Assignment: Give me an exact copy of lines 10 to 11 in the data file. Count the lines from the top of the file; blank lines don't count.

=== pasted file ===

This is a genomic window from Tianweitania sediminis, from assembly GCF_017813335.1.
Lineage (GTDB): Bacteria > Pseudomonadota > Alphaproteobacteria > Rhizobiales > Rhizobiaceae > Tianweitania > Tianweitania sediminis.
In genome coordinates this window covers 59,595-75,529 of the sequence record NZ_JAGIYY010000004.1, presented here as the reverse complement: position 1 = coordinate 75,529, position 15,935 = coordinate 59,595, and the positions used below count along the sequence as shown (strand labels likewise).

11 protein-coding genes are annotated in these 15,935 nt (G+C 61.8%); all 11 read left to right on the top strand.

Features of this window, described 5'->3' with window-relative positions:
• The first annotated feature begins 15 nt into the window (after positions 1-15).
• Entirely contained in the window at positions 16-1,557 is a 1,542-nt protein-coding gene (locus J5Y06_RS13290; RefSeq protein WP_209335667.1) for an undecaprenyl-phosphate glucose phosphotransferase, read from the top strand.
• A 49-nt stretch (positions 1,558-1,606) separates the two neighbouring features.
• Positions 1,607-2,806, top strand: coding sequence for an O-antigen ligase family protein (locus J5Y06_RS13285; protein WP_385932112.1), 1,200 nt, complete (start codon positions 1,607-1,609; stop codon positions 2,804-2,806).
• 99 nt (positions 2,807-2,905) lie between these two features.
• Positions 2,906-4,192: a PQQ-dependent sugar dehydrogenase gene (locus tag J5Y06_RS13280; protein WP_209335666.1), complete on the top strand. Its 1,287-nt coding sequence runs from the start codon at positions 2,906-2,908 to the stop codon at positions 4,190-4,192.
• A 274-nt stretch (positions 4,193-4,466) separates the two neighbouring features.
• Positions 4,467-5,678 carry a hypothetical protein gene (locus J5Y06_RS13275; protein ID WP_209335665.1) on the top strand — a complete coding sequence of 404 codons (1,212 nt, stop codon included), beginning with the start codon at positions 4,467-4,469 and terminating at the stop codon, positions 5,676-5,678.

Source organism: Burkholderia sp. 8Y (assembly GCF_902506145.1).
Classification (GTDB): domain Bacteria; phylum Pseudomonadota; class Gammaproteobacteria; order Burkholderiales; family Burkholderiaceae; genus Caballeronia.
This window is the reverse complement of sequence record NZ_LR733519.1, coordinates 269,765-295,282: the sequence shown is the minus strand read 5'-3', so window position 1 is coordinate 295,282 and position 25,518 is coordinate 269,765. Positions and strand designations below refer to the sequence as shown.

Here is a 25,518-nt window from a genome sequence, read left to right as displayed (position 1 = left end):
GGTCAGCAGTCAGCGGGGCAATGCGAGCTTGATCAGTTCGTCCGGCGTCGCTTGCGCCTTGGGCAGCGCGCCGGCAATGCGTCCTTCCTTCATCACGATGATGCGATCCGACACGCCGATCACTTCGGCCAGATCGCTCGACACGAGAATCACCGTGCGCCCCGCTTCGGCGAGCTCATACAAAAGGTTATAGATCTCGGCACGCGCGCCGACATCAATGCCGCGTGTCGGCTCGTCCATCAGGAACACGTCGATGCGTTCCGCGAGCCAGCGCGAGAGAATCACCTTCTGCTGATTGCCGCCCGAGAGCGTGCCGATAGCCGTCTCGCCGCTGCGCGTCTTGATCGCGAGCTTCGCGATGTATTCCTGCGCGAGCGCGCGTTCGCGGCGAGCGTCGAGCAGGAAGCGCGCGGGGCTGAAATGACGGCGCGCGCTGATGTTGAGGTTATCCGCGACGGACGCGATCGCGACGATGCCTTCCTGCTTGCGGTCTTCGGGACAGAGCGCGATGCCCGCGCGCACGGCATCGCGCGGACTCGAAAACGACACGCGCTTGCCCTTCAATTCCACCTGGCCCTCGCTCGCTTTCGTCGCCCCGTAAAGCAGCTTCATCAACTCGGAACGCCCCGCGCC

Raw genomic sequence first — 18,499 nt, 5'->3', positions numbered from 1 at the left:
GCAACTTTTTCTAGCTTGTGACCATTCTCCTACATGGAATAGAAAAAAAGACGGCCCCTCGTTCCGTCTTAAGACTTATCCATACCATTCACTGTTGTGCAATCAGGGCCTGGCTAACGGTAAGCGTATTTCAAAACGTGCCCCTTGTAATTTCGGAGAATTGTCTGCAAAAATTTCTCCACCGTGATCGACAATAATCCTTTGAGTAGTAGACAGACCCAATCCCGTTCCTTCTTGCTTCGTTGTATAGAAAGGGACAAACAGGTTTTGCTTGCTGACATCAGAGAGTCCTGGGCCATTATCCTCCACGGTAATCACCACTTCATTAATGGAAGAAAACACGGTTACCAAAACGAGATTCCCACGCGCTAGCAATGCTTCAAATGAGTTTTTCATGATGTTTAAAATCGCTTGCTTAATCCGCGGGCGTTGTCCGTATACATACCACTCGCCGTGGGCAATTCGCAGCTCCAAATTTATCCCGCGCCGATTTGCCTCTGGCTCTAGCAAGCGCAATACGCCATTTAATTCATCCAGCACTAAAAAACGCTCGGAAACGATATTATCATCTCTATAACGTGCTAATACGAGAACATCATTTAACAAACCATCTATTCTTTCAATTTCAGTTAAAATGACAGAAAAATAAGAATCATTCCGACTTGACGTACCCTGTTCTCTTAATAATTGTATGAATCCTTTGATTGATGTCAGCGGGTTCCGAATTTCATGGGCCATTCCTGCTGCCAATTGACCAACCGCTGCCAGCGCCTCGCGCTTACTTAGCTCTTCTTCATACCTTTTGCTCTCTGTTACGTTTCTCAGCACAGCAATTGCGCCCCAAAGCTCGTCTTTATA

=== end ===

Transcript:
• 99 nt (positions 2,807-2,905) lie between these two features.
• Positions 2,906-4,192: a PQQ-dependent sugar dehydrogenase gene (locus tag J5Y06_RS13280; protein WP_209335666.1), complete on the top strand. Its 1,287-nt coding sequence runs from the start codon at positions 2,906-2,908 to the stop codon at positions 4,190-4,192.